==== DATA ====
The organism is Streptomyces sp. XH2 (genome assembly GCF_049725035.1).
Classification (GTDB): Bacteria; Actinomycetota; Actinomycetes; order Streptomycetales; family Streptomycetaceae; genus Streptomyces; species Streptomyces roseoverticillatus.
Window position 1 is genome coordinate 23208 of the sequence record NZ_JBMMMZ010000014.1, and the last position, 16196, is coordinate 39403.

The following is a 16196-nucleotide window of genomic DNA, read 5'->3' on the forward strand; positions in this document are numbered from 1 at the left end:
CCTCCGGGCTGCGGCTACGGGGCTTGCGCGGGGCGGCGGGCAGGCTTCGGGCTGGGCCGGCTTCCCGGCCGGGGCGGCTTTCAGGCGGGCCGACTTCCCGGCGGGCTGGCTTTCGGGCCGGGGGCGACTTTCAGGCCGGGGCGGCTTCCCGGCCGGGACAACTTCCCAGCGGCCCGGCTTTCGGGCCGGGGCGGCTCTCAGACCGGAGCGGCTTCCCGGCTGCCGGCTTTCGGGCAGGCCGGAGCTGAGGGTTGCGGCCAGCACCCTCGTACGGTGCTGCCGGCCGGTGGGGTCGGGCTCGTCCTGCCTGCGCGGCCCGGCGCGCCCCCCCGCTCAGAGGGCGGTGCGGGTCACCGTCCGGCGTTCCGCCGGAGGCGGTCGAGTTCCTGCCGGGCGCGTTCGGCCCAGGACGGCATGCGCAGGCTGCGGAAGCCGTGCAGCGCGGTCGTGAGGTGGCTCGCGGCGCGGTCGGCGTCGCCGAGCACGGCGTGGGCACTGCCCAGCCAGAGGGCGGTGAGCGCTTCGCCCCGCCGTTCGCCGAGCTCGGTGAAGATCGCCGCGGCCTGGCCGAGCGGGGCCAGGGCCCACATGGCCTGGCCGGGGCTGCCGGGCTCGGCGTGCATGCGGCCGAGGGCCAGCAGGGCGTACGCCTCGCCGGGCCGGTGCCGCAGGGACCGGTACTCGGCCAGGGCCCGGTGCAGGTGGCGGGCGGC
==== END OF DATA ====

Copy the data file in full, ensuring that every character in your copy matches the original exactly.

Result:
The organism is Streptomyces sp. XH2 (genome assembly GCF_049725035.1).
Classification (GTDB): Bacteria; Actinomycetota; Actinomycetes; order Streptomycetales; family Streptomycetaceae; genus Streptomyces; species Streptomyces roseoverticillatus.
Window position 1 is genome coordinate 23208 of the sequence record NZ_JBMMMZ010000014.1, and the last position, 16196, is coordinate 39403.

The following is a 16196-nucleotide window of genomic DNA, read 5'->3' on the forward strand; positions in this document are numbered from 1 at the left end:
CCTCCGGGCTGCGGCTACGGGGCTTGCGCGGGGCGGCGGGCAGGCTTCGGGCTGGGCCGGCTTCCCGGCCGGGGCGGCTTTCAGGCGGGCCGACTTCCCGGCGGGCTGGCTTTCGGGCCGGGGGCGACTTTCAGGCCGGGGCGGCTTCCCGGCCGGGACAACTTCCCAGCGGCCCGGCTTTCGGGCCGGGGCGGCTCTCAGACCGGAGCGGCTTCCCGGCTGCCGGCTTTCGGGCAGGCCGGAGCTGAGGGTTGCGGCCAGCACCCTCGTACGGTGCTGCCGGCCGGTGGGGTCGGGCTCGTCCTGCCTGCGCGGCCCGGCGCGCCCCCCCGCTCAGAGGGCGGTGCGGGTCACCGTCCGGCGTTCCGCCGGAGGCGGTCGAGTTCCTGCCGGGCGCGTTCGGCCCAGGACGGCATGCGCAGGCTGCGGAAGCCGTGCAGCGCGGTCGTGAGGTGGCTCGCGGCGCGGTCGGCGTCGCCGAGCACGGCGTGGGCACTGCCCAGCCAGAGGGCGGTGAGCGCTTCGCCCCGCCGTTCGCCGAGCTCGGTGAAGATCGCCGCGGCCTGGCCGAGCGGGGCCAGGGCCCACATGGCCTGGCCGGGGCTGCCGGGCTCGGCGTGCATGCGGCCGAGGGCCAGCAGGGCGTACGCCTCGCCGGGCCGGTGCCGCAGGGACCGGTACTCGGCCAGGGCCCGGTGCAGGTGGCGGGCGGC